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‘We don’t need to eat animals to be happy’: Vegan experts explain London’s Veganuary craze

By Cameron Eyles
January 14 2020, 14.50

Veganuary is now more popular than ever with more and more people choosing not to consume animal products this month. 

The likes of KFC and Greggs, and Costa have used the month to launch new vegan products that are selling like hot (vegan) cakes. 

Veteran vegan Brian Jacobs, founder of the Vegan London website, is glad that the diet is becoming more popular. 

He said: “Veganism has become more mainstream. People used to think you were extreme but now it is accepted.

“Environmental issues and global warming being highlighted means it is more popular than ever.”

Mr Jacobs also praised the success of Veganuary and the ever growing number of vegans.

He added: “The Veganuary success rate is quite high as more and more people become aware of animal cruelty.

“It is a healthy way to live and makes you less likely to catch certain diseases.” 

Toni Vernelli, from the non-profit organisation behind Veganuary, says that more and more people are becoming vegan full time after taking part in the month long challenge. 

“Our participant surveys show that about half of participants intend to stay vegan when January ends.

“As we see the Amazon and Australia burning, it’s becoming much more difficult to ignore the warnings of the UN and other environmental experts who keep telling us that animal farming is a major cause of climate change.

“As more people adopt a vegan diet the price of products will go down and the availability will go up, making it even easier for others to follow suit.”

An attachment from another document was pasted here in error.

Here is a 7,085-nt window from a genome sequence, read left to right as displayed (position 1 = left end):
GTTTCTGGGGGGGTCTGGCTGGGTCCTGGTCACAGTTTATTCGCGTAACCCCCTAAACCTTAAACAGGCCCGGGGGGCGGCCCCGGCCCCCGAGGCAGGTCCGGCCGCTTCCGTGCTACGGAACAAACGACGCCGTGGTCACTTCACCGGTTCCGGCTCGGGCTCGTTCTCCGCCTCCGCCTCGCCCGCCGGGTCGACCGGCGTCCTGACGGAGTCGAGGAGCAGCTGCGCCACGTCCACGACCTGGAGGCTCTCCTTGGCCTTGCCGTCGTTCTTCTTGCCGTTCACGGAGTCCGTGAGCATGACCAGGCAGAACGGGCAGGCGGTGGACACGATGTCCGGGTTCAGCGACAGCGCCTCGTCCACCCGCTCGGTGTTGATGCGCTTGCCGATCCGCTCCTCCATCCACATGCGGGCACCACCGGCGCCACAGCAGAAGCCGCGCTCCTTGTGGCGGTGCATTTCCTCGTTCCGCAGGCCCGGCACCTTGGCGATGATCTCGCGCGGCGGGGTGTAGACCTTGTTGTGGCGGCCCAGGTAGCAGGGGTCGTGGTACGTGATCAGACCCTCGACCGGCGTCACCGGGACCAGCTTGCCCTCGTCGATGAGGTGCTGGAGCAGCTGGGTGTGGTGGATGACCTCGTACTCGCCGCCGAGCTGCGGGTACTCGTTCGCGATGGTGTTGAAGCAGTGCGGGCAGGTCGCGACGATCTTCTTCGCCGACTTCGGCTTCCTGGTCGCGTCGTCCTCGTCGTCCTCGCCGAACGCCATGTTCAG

According to the Vegan Society in 2018 there were 600,000 vegans compared to 150,000 in 2006.

This means the number of vegans has quadrupled in that period and the Vegan society’s Dominika Piasecka believes this number will only get bigger. 

She said: “More people are starting to realise that we don’t need to eat or use animals to live happy, healthy lives.

“It’s perfectly possible to get all the nutrients your body needs from plant sources and taking away animals’ lives from them is cruel when we don’t have to.”

She added: “The reasons behind the rise of Veganuary and veganism are numerous: the positive portrayal in the media has contributed to its changing images and documentaries on the shocking realities of animal agriculture have gained prominence. 

“Peaceful activists are educating the public about veganism on the streets and in schools and top vegan athletes keep proving that you can be fit and healthy on a plant based diet.”

With record numbers now taking part in Veganuary it is safe to say that the number of vegans is only set to increase. 

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